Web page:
« AnteriorContinuar »
“Another horse!”—That shout the vassal
heard And saddled his best steed, a comely grey ; Sir Walter mounted him; he was the third Which he had mounted on that glorious day.
Joy sparkled in the prancing courser's eyes; The horse and horseman are a happy pair; But, though Sir Walter like a falcon flies, There is a doleful silence in the air.
A rout this morning left Sir Walter's Hall, That as they galloped made the echoes roar; But horse and man are vanished, one and all; Such race, I think, was never seen before. .
Sir Walter, restless as a veering wind,
Blanch, Swift, and Music, noblest of their
kind, Follow, and
weary mountain strain.
The Knight hallooed, he cheered and chid
With suppliant gestures and upbraidings
stern ; But breath and eyesight fail; and, one by
The dogs are stretched among the mountain
Where is the throng, the tumult of the race? The bugles that so joyfully were blown? - This chase, it looks not like an earthly The poor Hart toils along the mountain
Sir Walter and the Hart are left alone.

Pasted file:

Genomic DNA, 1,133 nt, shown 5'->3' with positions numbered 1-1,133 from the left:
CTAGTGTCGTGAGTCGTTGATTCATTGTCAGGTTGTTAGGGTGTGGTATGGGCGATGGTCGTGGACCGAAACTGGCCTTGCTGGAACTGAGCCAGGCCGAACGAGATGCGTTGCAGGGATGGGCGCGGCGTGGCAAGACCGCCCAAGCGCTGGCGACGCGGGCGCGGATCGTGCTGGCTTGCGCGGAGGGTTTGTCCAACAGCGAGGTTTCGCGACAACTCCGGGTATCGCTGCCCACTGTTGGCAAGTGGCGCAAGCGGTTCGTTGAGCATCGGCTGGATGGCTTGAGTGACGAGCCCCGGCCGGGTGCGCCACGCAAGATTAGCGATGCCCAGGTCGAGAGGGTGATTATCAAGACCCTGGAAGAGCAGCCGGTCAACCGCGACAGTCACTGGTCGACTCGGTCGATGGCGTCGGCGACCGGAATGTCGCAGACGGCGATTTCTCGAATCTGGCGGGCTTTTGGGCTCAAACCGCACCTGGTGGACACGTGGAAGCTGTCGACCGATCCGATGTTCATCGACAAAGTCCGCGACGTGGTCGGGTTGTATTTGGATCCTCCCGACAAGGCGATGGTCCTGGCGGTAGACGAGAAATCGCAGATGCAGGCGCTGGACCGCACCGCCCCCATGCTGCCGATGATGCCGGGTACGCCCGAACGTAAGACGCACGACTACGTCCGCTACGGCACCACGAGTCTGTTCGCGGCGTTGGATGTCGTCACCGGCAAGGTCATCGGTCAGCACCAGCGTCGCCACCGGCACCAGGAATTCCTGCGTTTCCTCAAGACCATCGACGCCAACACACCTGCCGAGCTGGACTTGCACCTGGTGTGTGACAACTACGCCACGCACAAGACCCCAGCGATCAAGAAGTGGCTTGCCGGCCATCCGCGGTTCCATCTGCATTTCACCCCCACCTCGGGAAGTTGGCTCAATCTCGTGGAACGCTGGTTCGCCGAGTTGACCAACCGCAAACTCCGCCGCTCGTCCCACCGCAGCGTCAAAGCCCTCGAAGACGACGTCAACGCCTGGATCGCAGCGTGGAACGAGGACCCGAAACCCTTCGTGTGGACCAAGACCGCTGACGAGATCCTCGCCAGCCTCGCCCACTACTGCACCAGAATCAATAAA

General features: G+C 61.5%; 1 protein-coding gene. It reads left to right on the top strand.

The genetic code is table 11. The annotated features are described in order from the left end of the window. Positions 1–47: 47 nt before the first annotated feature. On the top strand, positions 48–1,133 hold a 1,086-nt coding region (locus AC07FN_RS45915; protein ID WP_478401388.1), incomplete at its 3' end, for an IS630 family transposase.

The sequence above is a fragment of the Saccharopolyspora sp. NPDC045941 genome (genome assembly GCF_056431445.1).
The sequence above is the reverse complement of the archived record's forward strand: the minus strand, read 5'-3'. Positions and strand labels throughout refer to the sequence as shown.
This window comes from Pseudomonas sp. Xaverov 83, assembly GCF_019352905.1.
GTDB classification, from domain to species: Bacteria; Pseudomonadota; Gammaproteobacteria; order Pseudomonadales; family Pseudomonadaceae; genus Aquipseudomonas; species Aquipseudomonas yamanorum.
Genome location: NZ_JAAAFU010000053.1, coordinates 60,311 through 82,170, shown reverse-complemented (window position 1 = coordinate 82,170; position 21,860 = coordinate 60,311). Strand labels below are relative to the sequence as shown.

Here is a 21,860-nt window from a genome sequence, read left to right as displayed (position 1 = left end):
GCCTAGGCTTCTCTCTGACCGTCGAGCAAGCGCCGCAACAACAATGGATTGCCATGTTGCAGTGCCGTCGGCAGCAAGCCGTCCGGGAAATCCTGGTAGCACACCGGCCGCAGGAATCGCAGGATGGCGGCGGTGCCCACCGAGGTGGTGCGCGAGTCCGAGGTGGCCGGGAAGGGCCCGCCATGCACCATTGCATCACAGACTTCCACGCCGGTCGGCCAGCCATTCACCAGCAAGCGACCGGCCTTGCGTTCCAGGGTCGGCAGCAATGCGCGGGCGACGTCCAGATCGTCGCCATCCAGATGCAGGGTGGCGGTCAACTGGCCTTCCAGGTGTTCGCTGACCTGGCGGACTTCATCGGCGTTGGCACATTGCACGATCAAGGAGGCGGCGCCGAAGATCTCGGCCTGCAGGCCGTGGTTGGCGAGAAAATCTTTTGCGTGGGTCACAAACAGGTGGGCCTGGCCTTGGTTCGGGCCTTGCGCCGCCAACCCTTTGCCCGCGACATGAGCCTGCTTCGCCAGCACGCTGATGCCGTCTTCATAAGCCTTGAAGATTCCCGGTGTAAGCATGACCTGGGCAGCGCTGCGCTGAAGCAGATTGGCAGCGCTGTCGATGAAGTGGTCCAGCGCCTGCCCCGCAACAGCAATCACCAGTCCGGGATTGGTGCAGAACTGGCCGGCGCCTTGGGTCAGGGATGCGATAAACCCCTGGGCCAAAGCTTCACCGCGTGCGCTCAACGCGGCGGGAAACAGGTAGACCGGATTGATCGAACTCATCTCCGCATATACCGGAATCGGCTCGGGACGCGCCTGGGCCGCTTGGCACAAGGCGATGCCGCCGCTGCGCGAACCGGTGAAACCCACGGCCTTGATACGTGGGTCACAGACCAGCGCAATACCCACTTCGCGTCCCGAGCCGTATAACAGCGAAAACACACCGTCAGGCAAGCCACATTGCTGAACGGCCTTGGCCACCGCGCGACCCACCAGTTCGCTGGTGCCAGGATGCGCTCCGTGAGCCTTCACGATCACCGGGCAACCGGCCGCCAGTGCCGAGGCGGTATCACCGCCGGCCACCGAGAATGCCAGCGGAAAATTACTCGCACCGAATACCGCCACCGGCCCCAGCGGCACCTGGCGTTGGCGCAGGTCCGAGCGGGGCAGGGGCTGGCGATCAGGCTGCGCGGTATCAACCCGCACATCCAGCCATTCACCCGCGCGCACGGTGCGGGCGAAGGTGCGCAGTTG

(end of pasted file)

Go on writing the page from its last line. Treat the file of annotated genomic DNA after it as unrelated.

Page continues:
I will not stop to tell how far he fled,
Dismounting, then, he leaned against a
He had no follower, dog, nor man, nor boy: He neither cracked his whip, nor blew his
horn, But gazed upon the spoil with silent joy.
Close to the thorn on which Sir Walter
leaned, Stood his dumb partner in this glorious Weak as a lamb the hour that it is yeaned ; And white with foam as if with cleaving
Upon his side the Hart was lying stretched: His nostril touched a spring beneath a
hill, And with the last deep groan his breath
had fetched The waters of the spring were trembling
And now, too happy for
too happy for repose or rest, (Never had living man such joyful lot!) Sir Walter walked all round, north, south,
And gazed and gazed upon that darling And climbing up the hill—(it was at least Four roods of sheer ascent) Sir Walter found Three several hoof-marks which the hunted
Had left imprinted on the grassy ground.
Sir Walter wiped his face, and cried, “ Till
Such sight was never seen by human eyes : Three leaps have borne him from this lofty
brow, Down to the very fountain where he lies. .
I'll build a pleasure-house upon this spot, And a small arbour, made for rural joy; 'Twill be the traveller's shed, the pilgrim's
cot, A place of love for damsels that are coy.